Friday, January 7, 2011

Christ, the sender of the Spirit

Notes on chapter four of Orthodox Spirituality: An Outline of the Orthodox Ascetical and Mystical Tradition, "Christ, the sender of the Spirit".

  1. The grace of Pentecost. "The grace of Pentecost follows and completes on the grace of Baptism." Water and Spirit are linked numerous times in Scripture. Chrisma (the Eastern equivalent of Confirmation) is the "external expression of the mystery of our participation in the Holy Spirit", though, as with baptism, the Spirit cannot be "exclusively identified" with Chrisma (i.e., others are given the Spirit apart from it). "The Holy Ghost does not replace Christ and does not serve as His substitute, but He prepares us for Christ and achieves in us the Parousia, the eternal coming and Presence of Jesus the Lord."
  2. The Anointing. "Our Chrismation is an extension of, and a sharing in, the unction of our Lord [Christos, the Anointed] with the Holy Ghost, accomplished by the Father." "The sacramental link between the Spirit and the oil or balsam of Chrisma or Confirmation was sometimes conceived by the Fathers as being parallel to the link between Christ and the Eucharistic elements", though the Orthodox church proposes no theory about the relationship.
  3. The seal. The Holy Ghost is spoken of in the Scriptures as a seal, but as a seal with reference to Christ. "The sealing by the Holy Ghost means therefore that the Spirit imprints on us the Father's likeness, that is, the Lord Jesus Himself." "In the Orthodox Church, the priest anoints the Christian's organs of sense, saying at each anointing: 'The seal of the gift of the Holy Ghost.'" This sealing is both ascetical and mystical. Ascetical in that we dedicate our senses to God, shutting out from them anything opposed to God. The mystical aspect is discussed next.
  4. The new spiritual senses. This gift of grace is the "opening of our senses to realities until then unperceived, untasted." This is not merely symbolic. The lives of the saints provide evidence of the physical senses opened up to spiritual realities, e.g., visions, voices.
  5. Charismatic life. The gifts of the Spirit are given to the Church for all times. The Orthodox church does not have a rigid enumeration of these gifts. Their purpose is "the sanctification of the man who holds it and ... the edification of other people." Though these gifts are normally manifested in saints, there is also a communication of Pentecostal grace in the ordination of bishops, priests, and deacons, i.e., they are not mere administrators. The reason these gifts are seen as exceptional today is our lack of faith. The Eastern church is much more open to asking for the demonstration of these gifts than the Western church, though she agrees that the gifts are not the aim of the Christian life. The gifts and miracles of the Spirit are "a return to the primitive, free state of creation, i.e., a world entirely transparent to the glory of God." The saints and charismatics "are the liberators of the world."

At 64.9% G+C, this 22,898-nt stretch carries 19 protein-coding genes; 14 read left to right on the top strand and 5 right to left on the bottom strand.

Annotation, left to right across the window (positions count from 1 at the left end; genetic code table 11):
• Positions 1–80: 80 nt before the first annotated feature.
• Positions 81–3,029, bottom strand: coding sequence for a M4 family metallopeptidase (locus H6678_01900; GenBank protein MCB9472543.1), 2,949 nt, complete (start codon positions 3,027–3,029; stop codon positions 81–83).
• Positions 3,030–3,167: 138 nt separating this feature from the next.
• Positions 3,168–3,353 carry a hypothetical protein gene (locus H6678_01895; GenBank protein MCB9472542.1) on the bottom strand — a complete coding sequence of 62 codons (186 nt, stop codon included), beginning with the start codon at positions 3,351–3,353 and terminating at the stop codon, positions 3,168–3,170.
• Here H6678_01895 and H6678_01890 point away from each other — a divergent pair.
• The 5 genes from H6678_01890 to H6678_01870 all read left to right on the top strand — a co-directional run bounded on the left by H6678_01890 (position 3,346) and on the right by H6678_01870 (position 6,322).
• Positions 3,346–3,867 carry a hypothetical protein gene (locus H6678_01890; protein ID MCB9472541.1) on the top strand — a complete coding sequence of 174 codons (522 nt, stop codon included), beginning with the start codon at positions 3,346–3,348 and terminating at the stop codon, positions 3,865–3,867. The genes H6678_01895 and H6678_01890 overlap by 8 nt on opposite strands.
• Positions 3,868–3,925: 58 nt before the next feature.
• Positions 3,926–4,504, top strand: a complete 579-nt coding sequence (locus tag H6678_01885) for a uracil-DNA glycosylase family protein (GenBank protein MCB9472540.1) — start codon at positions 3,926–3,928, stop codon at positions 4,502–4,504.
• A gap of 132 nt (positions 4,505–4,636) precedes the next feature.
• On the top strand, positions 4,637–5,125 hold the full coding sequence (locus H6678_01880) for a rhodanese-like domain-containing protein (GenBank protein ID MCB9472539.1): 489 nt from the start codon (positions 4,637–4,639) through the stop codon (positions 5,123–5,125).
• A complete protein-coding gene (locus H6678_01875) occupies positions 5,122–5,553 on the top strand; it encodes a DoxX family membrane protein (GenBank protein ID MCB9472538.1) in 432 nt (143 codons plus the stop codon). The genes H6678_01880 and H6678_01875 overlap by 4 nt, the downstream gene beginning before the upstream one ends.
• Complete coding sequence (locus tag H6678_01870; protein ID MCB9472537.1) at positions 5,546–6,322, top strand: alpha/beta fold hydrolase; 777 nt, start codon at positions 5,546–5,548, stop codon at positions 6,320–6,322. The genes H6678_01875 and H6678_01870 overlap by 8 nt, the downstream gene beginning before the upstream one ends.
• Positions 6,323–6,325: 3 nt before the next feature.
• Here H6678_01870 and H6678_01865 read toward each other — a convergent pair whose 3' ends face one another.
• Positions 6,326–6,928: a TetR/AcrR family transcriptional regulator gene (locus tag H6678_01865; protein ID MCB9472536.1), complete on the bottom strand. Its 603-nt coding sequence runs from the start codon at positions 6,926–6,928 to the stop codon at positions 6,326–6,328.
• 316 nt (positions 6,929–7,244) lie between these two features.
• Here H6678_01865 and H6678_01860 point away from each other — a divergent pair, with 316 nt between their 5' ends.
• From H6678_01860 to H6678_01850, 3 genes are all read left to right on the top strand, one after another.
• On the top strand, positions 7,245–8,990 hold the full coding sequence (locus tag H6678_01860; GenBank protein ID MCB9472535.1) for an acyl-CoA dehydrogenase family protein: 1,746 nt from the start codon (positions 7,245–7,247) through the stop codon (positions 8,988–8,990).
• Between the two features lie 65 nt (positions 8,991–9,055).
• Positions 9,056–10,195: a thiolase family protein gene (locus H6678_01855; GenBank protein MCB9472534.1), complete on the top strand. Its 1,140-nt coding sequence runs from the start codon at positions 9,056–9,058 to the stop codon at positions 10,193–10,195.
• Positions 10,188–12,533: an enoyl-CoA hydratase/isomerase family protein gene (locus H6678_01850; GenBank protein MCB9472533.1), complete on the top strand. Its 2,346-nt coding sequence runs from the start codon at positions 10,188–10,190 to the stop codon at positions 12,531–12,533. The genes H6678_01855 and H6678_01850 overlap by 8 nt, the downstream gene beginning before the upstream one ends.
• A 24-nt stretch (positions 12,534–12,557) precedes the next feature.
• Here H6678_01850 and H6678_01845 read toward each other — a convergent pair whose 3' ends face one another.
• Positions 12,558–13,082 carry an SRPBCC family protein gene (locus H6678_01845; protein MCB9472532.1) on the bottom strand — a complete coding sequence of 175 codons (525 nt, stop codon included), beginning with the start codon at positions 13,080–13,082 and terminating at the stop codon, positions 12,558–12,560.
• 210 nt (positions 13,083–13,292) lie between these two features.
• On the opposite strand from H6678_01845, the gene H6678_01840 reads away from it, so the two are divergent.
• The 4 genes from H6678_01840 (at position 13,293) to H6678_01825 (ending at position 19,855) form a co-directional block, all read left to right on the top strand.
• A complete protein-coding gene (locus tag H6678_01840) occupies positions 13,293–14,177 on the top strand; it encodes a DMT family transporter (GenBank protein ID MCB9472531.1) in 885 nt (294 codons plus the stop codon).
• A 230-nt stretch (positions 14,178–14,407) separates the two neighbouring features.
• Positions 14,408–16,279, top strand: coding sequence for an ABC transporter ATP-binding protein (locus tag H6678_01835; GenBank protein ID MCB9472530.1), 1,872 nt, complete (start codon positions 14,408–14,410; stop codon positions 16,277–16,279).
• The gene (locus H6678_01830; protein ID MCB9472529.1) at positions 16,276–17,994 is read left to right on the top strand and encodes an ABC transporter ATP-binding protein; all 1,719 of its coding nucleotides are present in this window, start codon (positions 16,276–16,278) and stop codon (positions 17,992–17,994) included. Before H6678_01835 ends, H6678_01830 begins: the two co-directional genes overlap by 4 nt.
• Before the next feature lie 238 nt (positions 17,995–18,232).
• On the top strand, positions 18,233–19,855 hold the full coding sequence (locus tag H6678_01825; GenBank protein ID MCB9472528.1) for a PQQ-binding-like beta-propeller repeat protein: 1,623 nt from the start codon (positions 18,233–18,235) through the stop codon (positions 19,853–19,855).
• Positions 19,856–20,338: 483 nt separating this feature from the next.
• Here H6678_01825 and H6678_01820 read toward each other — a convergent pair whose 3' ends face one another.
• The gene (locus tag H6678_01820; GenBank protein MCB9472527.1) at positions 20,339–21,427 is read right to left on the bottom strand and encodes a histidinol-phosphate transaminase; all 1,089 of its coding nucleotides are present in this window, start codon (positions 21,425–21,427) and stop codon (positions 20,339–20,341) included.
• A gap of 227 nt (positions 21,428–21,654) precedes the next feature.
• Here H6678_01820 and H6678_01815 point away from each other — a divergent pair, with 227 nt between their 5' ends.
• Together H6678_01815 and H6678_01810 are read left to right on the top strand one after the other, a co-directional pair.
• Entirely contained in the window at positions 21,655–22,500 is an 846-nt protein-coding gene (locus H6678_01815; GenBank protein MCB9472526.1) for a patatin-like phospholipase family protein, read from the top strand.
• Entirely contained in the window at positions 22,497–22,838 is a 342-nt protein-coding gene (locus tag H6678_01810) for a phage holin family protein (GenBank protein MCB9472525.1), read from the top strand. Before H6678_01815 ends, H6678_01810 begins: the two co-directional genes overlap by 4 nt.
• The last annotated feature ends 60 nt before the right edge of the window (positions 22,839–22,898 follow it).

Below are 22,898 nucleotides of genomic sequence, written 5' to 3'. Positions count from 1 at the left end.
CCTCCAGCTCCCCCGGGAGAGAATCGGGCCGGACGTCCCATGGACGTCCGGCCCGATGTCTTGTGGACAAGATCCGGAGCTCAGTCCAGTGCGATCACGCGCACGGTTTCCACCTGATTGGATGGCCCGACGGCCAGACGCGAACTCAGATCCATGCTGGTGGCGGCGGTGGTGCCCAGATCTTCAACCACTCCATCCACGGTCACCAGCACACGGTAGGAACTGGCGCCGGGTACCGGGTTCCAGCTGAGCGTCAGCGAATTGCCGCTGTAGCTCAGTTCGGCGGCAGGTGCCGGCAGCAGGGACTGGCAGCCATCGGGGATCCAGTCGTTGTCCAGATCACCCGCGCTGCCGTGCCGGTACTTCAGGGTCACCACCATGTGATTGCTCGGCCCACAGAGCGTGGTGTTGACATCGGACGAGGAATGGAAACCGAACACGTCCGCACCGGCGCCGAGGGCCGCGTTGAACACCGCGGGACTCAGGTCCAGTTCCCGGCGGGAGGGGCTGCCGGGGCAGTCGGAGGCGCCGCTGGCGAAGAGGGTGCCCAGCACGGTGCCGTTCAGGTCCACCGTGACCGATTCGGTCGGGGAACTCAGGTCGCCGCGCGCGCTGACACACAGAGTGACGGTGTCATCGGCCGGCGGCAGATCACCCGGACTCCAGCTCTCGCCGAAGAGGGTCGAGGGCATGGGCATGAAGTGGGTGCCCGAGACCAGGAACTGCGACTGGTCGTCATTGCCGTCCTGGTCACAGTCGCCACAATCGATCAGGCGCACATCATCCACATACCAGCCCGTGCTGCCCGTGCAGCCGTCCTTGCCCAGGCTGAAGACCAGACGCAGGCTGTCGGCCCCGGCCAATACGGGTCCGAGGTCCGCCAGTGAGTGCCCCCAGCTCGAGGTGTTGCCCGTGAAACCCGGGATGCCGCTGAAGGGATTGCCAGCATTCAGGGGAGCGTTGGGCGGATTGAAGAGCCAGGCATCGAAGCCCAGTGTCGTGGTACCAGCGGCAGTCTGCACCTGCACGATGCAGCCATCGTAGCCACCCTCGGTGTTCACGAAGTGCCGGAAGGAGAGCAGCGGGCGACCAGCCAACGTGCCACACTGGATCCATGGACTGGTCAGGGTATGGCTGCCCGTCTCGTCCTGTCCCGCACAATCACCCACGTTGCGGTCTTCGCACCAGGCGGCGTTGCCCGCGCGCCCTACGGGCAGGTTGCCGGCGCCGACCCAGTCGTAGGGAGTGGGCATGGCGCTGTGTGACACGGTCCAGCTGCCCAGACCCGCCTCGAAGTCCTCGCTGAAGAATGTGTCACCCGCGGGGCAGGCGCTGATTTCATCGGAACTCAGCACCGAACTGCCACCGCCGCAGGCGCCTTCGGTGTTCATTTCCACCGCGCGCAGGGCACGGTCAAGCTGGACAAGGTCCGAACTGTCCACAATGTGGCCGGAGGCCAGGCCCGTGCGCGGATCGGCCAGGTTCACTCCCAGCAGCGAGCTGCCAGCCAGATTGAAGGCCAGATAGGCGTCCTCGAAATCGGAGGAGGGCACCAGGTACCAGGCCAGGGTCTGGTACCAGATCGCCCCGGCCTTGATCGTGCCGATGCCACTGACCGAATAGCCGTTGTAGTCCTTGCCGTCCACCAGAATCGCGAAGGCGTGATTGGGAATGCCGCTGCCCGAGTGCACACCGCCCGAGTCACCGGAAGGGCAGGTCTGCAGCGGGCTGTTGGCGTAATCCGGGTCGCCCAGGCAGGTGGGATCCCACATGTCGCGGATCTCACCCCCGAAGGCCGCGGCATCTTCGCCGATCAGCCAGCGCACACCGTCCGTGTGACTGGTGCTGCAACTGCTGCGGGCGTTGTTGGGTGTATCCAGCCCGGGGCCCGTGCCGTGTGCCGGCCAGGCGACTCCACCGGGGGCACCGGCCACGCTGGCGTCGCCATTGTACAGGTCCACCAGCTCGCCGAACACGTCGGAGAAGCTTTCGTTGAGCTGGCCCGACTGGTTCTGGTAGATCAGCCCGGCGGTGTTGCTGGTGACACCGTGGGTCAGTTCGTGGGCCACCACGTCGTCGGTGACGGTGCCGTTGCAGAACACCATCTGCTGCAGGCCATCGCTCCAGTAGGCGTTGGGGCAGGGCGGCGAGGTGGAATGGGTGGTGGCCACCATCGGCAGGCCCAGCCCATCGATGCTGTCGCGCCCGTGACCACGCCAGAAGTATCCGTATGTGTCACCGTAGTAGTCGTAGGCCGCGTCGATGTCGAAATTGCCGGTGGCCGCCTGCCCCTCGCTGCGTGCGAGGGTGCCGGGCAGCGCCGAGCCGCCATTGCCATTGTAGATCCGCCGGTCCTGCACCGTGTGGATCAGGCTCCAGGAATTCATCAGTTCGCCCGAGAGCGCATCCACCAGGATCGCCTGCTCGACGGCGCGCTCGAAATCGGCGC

6. Pentecost and Illumination. "If Baptismal grace mainly corresponds to what has been called the way or life of purification, Pentecostal grace corresponds, rather, to the illuminative life. At this stage, spiritual life becomes less subjective. Our doubts, difficulties, and emotional flights cease to be foremost." The experience of the divine darkness is the beginning of the illuminative life in which the Holy Ghost works directly upon the soul. [Comments: This is perhaps at odds with (what I believe is) the Lutheran view that God only works through means, not directly. But, then, Lutheran theology is uncomfortable with mystical experience while Orthodoxy clearly is not.] "Under the touch of the Spirit, the soul acquires an acute penetration, an inner and experimental knowledge, of divine things." The soul is given the discernment of spirits, knowledge of hidden things, understanding of Scripture, and habitual guidance in daily life. We recognize the true voice of the Lord in these experiences by determining whether it produces the fruits of the Spirit and by discussing it with our spiritual father, who consults the wisdom and tradition of the Church.
  7. Praying to the Holy Ghost and Praying in the Holy Ghost. The Orthodox Church has few prayers directly addressed to the Holy Ghost. It does practice prayer in the Holy Ghost, in which "the words and the intentions are not our own, but are given by the Spirit, or a praying silence in which the soul unites herself to the unknown and continuous prayer of the Spirit."
  8. The Christ of the Spirit. This section is discussed here.

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I'm Rachel's husband and Darcy's daddy. I'm a Hoosier, an accountant, and an Episcopalian. Politically, I'm a progressive who believes in the preferential option for the poor. I use the blog as a sort of journal - to interact with my reading and sketch out ideas.